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Of Employment, Insurance, and Preexisting Conditions

1ddqd1ddqd Registered User regular
edited February 2010 in Help / Advice Forum
My g/f recently switched jobs and is now contract-for-hire with this new company. Her new job has no health coverage until she's fully hired, so we bought insurance through UnitedHealthcare (the same provider she had at her previous job under her employer's group policy.

Now, she's made an appointment to see a urologist because her sides are hurting and all other tests came back negative (except for the urine test, which had trace amounts of blood).

Doctor stuff aside, UnitedHealthcare now says she has a pre-existing condition. The break in coverage was less than 1 month (quit on 1/15, bought coverage 2/10). I remember reading an actual LAW that says pre existing conditions must be covered as long as the gap in coverage was less than 60 days, but now I can't find it. UH is saying they can't do anything.

Now she's stuck with no chance for a diagnosis (we're dirt poor) and coverage that doesn't do shit for her.

1ddqd on

Posts

  • DeebaserDeebaser on my way to work in a suit and a tie Ahhhh...come on fucking guyRegistered User regular
    edited February 2010
    Call United and tell them that you are covered under HIPAA. They'll tell you where to send your appeal letter which you should do immediately.

    Deebaser on
  • DeebaserDeebaser on my way to work in a suit and a tie Ahhhh...come on fucking guyRegistered User regular
    edited February 2010
    oh and contact the old insurer for proof of 'creditable coverage'. this shows that she had coverage for the amount of time where new health insurer can't play bullshit pre-existing condition games and that furthermore UHN can eat a dick.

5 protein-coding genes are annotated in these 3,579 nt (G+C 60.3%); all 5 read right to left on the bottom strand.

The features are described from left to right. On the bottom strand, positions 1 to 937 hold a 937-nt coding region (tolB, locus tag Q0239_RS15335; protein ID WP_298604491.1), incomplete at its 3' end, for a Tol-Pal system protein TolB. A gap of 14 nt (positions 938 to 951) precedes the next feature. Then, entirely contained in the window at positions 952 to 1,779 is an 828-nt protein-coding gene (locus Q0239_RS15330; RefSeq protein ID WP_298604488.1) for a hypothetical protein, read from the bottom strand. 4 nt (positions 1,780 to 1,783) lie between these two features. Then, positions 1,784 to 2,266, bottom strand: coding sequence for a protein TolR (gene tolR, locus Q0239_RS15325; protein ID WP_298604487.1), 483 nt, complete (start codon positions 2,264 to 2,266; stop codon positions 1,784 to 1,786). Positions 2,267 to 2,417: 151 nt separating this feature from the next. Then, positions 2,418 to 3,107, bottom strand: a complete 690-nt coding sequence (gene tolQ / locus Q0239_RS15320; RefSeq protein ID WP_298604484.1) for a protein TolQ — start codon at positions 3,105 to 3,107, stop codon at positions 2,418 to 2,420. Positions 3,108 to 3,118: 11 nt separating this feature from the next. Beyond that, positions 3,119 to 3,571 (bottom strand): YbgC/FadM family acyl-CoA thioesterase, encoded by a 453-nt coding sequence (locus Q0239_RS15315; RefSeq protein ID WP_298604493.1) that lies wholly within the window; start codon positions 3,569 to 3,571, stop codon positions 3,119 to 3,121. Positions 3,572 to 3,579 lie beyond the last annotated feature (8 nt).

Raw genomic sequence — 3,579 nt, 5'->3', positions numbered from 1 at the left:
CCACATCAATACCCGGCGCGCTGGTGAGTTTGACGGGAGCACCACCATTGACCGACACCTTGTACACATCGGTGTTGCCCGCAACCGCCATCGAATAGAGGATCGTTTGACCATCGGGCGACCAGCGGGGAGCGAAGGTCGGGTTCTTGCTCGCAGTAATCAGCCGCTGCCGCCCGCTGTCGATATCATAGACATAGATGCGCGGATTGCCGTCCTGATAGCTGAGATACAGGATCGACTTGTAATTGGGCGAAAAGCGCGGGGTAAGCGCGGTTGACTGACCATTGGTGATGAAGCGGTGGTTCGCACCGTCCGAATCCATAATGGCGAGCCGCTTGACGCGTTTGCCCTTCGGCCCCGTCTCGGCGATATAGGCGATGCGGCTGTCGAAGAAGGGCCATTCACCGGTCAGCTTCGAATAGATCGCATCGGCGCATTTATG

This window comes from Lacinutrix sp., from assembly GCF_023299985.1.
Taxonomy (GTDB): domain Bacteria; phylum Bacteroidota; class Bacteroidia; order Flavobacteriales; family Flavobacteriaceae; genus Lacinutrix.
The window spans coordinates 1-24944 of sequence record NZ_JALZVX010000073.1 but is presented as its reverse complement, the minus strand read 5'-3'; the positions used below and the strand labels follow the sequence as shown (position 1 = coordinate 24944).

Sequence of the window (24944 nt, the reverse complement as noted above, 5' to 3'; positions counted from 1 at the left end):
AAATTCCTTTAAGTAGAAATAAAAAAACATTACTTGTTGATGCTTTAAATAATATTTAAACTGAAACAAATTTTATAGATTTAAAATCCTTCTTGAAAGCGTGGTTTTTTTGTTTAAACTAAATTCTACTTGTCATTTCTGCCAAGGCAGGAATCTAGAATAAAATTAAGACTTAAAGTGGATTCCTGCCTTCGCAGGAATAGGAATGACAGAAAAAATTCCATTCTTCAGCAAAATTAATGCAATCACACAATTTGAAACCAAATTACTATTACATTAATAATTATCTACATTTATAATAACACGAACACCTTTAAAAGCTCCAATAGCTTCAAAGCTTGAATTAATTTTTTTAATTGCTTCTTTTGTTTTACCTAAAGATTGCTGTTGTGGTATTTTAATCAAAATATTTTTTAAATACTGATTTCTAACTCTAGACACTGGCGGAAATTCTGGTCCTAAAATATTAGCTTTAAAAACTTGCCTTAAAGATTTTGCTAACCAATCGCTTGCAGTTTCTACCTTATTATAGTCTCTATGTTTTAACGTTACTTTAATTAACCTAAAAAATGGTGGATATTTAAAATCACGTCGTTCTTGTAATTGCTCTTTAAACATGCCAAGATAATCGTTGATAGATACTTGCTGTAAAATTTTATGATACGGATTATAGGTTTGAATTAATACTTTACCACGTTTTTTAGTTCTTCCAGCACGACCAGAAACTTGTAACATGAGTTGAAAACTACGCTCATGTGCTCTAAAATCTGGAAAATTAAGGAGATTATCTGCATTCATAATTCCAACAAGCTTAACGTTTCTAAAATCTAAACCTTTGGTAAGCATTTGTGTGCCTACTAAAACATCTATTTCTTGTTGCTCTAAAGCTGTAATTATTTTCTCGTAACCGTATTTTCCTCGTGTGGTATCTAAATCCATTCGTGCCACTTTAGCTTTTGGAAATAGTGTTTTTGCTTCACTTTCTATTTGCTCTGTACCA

Deebaser on
  • benholiobenholio Registered User regular
    edited February 2010
    Call the previous insurance company and ask them for a Letter of Continuous Coverage. It will have the dates that she started and ended her previous policy. You'll need to send that to the new insurance company and they will fix everything on their end.

    benholio on
  • 1ddqd1ddqd Registered User regular
    edited February 2010
    The previous company is the same damn company, you're telling me databases aren't connected with a damn primary key? Fucking bullshit. And yes, I told her all of that, just needed to vent

    1ddqd on
  • DeebaserDeebaser on my way to work in a suit and a tie Ahhhh...come on fucking guyRegistered User regular
    edited February 2010
    Well speaking as a former data guy for a health insurance company, member demographics don't matter worth fuck all to them. They don't care that Jane Smith (SS# 123-45-6789) that they insured as an employee with Company A is the same Jane Smith (SS# 123-45-6789) that just submitted an application for an individual policy that roughly coincides with the termination of Jane Smith (SS# 123-45-6789).

    The way their data reads it is that Employer Group 12345 terminated member X2345-01 from benefit group A. In unrelated news, some scrub bought an individual policy. Let's deny her shit because, well, fuck her, that's why.

    Deebaser on
  • The Crowing OneThe Crowing One Registered User regular
    edited February 2010
    1ddqd wrote: »
    The previous company is the same damn company, you're telling me databases aren't connected with a damn primary key? Fucking bullshit. And yes, I told her all of that, just needed to vent

    You'd be immensely surprised at what large corporations can't do.

    Departments don't talk to each other. In other news you're on your own to provide proof, even if that proof comes from a different department in the company who is being proven to.

    The Crowing One on